Montesquieu
 

XXX.9 A just application of the laws of the Burgundians and that of the Visigoths on the division of lands

One has to consi­der that these divi­sions were not made by a tyran­ni­cal spi­rit, but with the thought of mee­ting the mutual needs of the two peo­ples who were to inha­bit the same coun­try.

The law of the Burgundians would have every Burgundian recei­ved as a guest by a Roman. That is in kee­ping with the ways of the Germans, who, as Tacitus reports it,1 were of all peo­ple on earth the one that liked most to prac­tice hos­pi­ta­lity.

The law would give the Burgundian two-thirds of the lands and one-third of the serfs. It fol­lo­wed the genius of the two peo­ples, and confor­med to the man­ner in which they pro­cu­red their sub­sis­tence. The Burgundian who ten­ded gra­zing flocks nee­ded a great deal of land and few serfs, and the great labor of culti­va­ting the land requi­red the Roman to have less glebe and more serfs. The woods were divi­ded in half, because the needs in that res­pect were the same.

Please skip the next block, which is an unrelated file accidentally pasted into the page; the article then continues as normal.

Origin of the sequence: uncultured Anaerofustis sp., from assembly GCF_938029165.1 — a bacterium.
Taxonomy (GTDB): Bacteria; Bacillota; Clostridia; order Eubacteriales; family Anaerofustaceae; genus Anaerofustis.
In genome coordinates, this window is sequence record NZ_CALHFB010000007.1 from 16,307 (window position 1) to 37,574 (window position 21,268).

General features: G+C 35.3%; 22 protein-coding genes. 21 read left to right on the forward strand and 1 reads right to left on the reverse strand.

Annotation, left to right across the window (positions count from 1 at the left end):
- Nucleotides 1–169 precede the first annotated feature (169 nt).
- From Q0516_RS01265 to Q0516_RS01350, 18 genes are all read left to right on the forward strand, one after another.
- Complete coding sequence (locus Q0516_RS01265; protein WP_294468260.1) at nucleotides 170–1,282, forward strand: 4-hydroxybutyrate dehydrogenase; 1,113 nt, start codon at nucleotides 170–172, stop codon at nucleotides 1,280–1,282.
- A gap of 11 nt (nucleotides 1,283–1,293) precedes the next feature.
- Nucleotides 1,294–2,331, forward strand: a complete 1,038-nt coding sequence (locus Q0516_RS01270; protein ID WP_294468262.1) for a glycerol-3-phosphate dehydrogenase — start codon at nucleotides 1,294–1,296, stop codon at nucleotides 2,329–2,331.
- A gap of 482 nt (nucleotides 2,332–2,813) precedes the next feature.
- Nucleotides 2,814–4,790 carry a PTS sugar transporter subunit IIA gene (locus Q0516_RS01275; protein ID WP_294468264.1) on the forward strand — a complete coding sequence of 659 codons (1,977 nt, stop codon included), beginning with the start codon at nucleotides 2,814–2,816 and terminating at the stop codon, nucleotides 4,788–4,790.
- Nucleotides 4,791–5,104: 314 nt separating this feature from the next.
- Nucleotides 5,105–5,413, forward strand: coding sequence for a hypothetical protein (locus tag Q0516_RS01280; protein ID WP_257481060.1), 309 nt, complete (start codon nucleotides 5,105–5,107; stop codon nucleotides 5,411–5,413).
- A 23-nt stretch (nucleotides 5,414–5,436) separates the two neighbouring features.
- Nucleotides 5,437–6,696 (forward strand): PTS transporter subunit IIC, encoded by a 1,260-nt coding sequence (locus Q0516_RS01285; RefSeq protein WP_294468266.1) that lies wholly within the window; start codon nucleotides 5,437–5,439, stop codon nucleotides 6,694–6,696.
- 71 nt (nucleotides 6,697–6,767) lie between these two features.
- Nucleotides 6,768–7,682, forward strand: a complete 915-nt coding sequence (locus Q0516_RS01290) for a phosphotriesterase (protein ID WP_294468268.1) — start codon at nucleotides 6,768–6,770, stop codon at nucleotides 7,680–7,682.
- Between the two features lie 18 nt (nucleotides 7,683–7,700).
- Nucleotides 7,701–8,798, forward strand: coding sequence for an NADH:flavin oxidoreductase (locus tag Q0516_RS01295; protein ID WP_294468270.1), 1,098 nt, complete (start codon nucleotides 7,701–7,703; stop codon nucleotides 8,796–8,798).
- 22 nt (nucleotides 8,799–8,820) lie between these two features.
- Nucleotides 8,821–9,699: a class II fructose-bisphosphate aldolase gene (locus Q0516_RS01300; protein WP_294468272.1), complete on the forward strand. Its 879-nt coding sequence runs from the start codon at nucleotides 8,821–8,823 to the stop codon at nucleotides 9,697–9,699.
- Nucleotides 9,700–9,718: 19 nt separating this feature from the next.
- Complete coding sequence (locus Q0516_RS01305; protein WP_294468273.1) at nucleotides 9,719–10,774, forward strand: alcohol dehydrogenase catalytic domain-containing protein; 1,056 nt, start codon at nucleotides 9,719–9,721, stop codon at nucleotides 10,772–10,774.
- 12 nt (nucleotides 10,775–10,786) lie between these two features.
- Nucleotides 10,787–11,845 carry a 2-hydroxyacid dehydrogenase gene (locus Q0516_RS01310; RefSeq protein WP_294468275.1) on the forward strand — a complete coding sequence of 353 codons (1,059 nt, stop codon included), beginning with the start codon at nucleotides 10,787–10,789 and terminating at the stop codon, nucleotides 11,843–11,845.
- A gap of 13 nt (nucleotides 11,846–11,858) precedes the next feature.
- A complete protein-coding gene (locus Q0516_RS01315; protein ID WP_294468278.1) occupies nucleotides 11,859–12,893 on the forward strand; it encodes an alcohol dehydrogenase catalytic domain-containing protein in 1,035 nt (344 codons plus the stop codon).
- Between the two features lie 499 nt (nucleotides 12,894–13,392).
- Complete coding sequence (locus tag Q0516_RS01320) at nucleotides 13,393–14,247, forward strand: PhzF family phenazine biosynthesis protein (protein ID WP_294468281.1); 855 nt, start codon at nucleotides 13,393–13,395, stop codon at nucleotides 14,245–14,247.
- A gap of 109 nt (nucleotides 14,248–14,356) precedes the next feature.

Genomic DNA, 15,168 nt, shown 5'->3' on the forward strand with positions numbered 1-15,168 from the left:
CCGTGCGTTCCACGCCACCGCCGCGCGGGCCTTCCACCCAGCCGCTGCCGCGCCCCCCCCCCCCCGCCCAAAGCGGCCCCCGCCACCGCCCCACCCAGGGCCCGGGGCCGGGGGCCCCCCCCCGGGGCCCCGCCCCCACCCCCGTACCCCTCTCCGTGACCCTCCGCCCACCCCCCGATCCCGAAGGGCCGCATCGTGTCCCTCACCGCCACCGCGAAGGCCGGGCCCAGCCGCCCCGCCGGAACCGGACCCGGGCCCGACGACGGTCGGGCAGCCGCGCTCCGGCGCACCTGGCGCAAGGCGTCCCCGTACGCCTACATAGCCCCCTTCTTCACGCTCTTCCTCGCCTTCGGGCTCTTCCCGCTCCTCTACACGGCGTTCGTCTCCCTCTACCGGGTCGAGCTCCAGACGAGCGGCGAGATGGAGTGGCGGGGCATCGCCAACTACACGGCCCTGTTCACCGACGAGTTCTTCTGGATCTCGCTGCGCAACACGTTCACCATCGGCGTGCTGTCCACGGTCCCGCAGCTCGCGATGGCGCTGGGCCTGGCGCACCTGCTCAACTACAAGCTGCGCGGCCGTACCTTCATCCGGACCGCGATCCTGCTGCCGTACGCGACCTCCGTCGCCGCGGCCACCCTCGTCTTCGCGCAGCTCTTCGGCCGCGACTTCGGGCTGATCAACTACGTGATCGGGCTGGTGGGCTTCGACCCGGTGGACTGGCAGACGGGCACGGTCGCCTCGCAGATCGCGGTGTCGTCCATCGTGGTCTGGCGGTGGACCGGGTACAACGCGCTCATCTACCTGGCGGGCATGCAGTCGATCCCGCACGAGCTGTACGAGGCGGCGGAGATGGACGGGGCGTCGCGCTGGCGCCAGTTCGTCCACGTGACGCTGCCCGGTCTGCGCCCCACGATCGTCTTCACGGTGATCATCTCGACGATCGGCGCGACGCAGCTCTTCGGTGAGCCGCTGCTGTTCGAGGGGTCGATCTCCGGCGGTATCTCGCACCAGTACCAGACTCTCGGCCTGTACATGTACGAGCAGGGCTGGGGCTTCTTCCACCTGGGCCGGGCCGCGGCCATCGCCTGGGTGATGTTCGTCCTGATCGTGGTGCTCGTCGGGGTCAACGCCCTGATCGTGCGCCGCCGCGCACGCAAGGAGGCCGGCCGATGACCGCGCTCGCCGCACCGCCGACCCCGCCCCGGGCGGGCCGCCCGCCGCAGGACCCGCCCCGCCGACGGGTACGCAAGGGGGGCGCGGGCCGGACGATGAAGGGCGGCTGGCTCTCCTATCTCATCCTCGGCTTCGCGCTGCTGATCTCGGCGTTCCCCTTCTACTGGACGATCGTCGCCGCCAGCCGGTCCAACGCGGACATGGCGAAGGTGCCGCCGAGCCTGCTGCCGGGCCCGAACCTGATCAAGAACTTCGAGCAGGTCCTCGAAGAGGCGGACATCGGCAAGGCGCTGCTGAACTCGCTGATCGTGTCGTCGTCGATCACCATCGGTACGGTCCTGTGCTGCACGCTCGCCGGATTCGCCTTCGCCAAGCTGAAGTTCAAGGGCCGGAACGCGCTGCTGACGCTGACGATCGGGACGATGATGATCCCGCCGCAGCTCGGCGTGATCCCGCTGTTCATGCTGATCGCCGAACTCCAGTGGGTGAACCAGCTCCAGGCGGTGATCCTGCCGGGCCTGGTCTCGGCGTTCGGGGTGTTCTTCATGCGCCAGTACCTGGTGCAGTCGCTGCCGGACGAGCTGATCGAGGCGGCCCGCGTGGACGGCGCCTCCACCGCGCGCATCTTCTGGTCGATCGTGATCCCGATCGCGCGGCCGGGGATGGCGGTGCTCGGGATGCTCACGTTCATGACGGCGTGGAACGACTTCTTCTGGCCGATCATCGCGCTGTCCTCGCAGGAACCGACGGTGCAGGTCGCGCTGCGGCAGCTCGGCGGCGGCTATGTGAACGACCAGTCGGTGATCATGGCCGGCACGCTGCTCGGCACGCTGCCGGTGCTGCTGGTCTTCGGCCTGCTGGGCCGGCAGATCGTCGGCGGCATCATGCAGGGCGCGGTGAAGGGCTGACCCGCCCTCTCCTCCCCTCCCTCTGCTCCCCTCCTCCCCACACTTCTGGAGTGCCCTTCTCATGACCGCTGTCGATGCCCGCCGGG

We see in the code of the Burgundians that each bar­ba­rian was pla­ced at the home of each Roman.2 The sha­ring was the­re­fore not uni­ver­sal, but the num­ber of Romans who gave a share was equal to the num­ber of Burgundians recei­ving one. The Roman suf­fe­red as lit­tle pre­ju­dice as pos­si­ble ; the Burgundian war­rior, hun­ter, and she­pherd, did not dis­dain to take fal­low lands ; the Roman kept the best lands for culti­va­tion ; the Burgundian’s flocks fer­ti­li­zed the Roman’s field.

De moribus Germanorum [ch. xxi].

And in that of the Visigoths.